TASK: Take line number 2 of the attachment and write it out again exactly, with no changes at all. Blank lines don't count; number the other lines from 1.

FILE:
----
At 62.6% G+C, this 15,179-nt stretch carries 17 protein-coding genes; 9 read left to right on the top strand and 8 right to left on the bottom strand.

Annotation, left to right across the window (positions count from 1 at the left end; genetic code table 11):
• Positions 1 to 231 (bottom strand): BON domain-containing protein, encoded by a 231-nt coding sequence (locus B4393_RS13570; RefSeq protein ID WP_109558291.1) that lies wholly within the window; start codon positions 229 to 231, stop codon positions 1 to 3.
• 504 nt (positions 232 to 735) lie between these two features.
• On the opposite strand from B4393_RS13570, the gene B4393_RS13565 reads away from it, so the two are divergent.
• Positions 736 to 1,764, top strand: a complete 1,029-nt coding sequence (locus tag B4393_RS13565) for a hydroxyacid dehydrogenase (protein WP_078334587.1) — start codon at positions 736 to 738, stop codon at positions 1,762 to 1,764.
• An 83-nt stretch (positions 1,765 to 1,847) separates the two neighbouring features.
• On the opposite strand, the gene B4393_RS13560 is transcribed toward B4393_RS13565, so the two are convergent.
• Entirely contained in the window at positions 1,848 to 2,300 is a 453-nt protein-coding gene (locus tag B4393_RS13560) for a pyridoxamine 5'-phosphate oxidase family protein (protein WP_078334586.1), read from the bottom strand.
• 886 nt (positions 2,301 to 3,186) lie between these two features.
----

Annotation, left to right across the window (positions count from 1 at the left end; genetic code table 11):